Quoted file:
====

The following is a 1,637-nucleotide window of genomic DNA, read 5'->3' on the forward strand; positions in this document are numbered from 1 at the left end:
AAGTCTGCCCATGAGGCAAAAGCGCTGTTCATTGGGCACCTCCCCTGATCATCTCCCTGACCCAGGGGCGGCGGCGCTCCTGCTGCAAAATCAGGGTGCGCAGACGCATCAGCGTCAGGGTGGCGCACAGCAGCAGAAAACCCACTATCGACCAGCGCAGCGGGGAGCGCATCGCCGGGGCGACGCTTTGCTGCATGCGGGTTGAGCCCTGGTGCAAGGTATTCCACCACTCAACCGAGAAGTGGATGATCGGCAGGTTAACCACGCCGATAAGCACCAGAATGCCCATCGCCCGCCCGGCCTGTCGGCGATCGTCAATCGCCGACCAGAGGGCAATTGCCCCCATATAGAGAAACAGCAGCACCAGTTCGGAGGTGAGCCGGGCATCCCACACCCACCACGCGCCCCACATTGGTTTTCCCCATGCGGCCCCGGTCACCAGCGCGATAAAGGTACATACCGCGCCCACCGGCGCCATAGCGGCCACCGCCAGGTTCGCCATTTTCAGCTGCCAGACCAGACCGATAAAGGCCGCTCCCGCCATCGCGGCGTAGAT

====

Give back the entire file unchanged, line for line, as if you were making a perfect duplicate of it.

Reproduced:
The following is a 1,637-nucleotide window of genomic DNA, read 5'->3' on the forward strand; positions in this document are numbered from 1 at the left end:
AAGTCTGCCCATGAGGCAAAAGCGCTGTTCATTGGGCACCTCCCCTGATCATCTCCCTGACCCAGGGGCGGCGGCGCTCCTGCTGCAAAATCAGGGTGCGCAGACGCATCAGCGTCAGGGTGGCGCACAGCAGCAGAAAACCCACTATCGACCAGCGCAGCGGGGAGCGCATCGCCGGGGCGACGCTTTGCTGCATGCGGGTTGAGCCCTGGTGCAAGGTATTCCACCACTCAACCGAGAAGTGGATGATCGGCAGGTTAACCACGCCGATAAGCACCAGAATGCCCATCGCCCGCCCGGCCTGTCGGCGATCGTCAATCGCCGACCAGAGGGCAATTGCCCCCATATAGAGAAACAGCAGCACCAGTTCGGAGGTGAGCCGGGCATCCCACACCCACCACGCGCCCCACATTGGTTTTCCCCATGCGGCCCCGGTCACCAGCGCGATAAAGGTACATACCGCGCCCACCGGCGCCATAGCGGCCACCGCCAGGTTCGCCATTTTCAGCTGCCAGACCAGACCGATAAAGGCCGCTCCCGCCATCGCGGCGTAGAT